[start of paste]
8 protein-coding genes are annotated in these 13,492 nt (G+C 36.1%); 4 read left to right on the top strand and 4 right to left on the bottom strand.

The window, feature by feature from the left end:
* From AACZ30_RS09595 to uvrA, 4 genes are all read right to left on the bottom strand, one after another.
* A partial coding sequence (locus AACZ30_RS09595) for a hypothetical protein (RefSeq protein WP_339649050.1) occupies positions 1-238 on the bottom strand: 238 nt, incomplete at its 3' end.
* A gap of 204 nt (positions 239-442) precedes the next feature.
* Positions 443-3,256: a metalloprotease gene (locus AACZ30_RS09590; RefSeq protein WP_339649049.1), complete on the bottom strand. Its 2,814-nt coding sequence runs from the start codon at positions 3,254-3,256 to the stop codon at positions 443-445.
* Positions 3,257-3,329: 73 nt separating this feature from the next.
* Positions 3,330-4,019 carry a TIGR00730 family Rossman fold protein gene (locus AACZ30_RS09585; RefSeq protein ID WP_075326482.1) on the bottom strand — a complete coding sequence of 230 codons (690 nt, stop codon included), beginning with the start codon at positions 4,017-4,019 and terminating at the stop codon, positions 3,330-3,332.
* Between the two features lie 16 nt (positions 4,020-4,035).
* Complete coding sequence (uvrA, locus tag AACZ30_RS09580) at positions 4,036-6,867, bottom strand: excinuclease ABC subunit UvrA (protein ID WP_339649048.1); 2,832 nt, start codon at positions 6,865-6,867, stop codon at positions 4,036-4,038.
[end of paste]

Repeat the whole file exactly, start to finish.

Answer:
8 protein-coding genes are annotated in these 13,492 nt (G+C 36.1%); 4 read left to right on the top strand and 4 right to left on the bottom strand.

The window, feature by feature from the left end:
* From AACZ30_RS09595 to uvrA, 4 genes are all read right to left on the bottom strand, one after another.
* A partial coding sequence (locus AACZ30_RS09595) for a hypothetical protein (RefSeq protein WP_339649050.1) occupies positions 1-238 on the bottom strand: 238 nt, incomplete at its 3' end.
* A gap of 204 nt (positions 239-442) precedes the next feature.
* Positions 443-3,256: a metalloprotease gene (locus AACZ30_RS09590; RefSeq protein WP_339649049.1), complete on the bottom strand. Its 2,814-nt coding sequence runs from the start codon at positions 3,254-3,256 to the stop codon at positions 443-445.
* Positions 3,257-3,329: 73 nt separating this feature from the next.
* Positions 3,330-4,019 carry a TIGR00730 family Rossman fold protein gene (locus AACZ30_RS09585; RefSeq protein ID WP_075326482.1) on the bottom strand — a complete coding sequence of 230 codons (690 nt, stop codon included), beginning with the start codon at positions 4,017-4,019 and terminating at the stop codon, positions 3,330-3,332.
* Between the two features lie 16 nt (positions 4,020-4,035).
* Complete coding sequence (uvrA, locus tag AACZ30_RS09580) at positions 4,036-6,867, bottom strand: excinuclease ABC subunit UvrA (protein ID WP_339649048.1); 2,832 nt, start codon at positions 6,865-6,867, stop codon at positions 4,036-4,038.